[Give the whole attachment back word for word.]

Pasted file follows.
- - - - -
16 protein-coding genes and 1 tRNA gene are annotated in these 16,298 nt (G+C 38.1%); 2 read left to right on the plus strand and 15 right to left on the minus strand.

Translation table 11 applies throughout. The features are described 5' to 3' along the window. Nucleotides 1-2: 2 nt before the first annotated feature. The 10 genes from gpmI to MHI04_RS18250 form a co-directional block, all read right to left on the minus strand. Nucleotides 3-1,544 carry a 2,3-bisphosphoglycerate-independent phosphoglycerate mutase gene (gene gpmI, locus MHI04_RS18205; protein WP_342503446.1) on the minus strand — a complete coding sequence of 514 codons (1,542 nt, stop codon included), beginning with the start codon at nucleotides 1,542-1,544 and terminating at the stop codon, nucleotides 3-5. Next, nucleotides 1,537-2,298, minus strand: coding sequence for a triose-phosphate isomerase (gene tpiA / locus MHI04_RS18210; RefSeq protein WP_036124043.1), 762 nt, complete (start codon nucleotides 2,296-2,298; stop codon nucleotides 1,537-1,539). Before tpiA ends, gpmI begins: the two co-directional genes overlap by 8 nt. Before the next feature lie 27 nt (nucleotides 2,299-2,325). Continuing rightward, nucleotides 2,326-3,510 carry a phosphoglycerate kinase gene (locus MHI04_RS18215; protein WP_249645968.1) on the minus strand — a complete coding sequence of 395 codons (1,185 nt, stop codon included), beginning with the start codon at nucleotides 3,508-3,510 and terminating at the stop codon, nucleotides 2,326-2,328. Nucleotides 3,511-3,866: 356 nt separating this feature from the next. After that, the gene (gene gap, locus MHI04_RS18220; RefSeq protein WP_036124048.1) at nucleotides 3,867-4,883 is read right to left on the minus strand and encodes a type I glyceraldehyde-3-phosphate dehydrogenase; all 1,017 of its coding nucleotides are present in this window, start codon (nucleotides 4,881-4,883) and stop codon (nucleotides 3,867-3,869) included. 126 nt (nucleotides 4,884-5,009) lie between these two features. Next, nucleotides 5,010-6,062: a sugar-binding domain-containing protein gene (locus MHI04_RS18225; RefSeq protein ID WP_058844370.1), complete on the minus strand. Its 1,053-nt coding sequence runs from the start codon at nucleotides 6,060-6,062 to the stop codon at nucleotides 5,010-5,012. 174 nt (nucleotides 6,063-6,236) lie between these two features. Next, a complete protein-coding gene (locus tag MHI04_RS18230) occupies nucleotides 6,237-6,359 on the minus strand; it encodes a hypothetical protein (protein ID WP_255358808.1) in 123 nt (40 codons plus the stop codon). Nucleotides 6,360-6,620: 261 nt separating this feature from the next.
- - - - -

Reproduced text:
16 protein-coding genes and 1 tRNA gene are annotated in these 16,298 nt (G+C 38.1%); 2 read left to right on the plus strand and 15 right to left on the minus strand.

Translation table 11 applies throughout. The features are described 5' to 3' along the window. Nucleotides 1-2: 2 nt before the first annotated feature. The 10 genes from gpmI to MHI04_RS18250 form a co-directional block, all read right to left on the minus strand. Nucleotides 3-1,544 carry a 2,3-bisphosphoglycerate-independent phosphoglycerate mutase gene (gene gpmI, locus MHI04_RS18205; protein WP_342503446.1) on the minus strand — a complete coding sequence of 514 codons (1,542 nt, stop codon included), beginning with the start codon at nucleotides 1,542-1,544 and terminating at the stop codon, nucleotides 3-5. Next, nucleotides 1,537-2,298, minus strand: coding sequence for a triose-phosphate isomerase (gene tpiA / locus MHI04_RS18210; RefSeq protein WP_036124043.1), 762 nt, complete (start codon nucleotides 2,296-2,298; stop codon nucleotides 1,537-1,539). Before tpiA ends, gpmI begins: the two co-directional genes overlap by 8 nt. Before the next feature lie 27 nt (nucleotides 2,299-2,325). Continuing rightward, nucleotides 2,326-3,510 carry a phosphoglycerate kinase gene (locus MHI04_RS18215; protein WP_249645968.1) on the minus strand — a complete coding sequence of 395 codons (1,185 nt, stop codon included), beginning with the start codon at nucleotides 3,508-3,510 and terminating at the stop codon, nucleotides 2,326-2,328. Nucleotides 3,511-3,866: 356 nt separating this feature from the next. After that, the gene (gene gap, locus MHI04_RS18220; RefSeq protein WP_036124048.1) at nucleotides 3,867-4,883 is read right to left on the minus strand and encodes a type I glyceraldehyde-3-phosphate dehydrogenase; all 1,017 of its coding nucleotides are present in this window, start codon (nucleotides 4,881-4,883) and stop codon (nucleotides 3,867-3,869) included. 126 nt (nucleotides 4,884-5,009) lie between these two features. Next, nucleotides 5,010-6,062: a sugar-binding domain-containing protein gene (locus MHI04_RS18225; RefSeq protein ID WP_058844370.1), complete on the minus strand. Its 1,053-nt coding sequence runs from the start codon at nucleotides 6,060-6,062 to the stop codon at nucleotides 5,010-5,012. 174 nt (nucleotides 6,063-6,236) lie between these two features. Next, a complete protein-coding gene (locus tag MHI04_RS18230) occupies nucleotides 6,237-6,359 on the minus strand; it encodes a hypothetical protein (protein ID WP_255358808.1) in 123 nt (40 codons plus the stop codon). Nucleotides 6,360-6,620: 261 nt separating this feature from the next.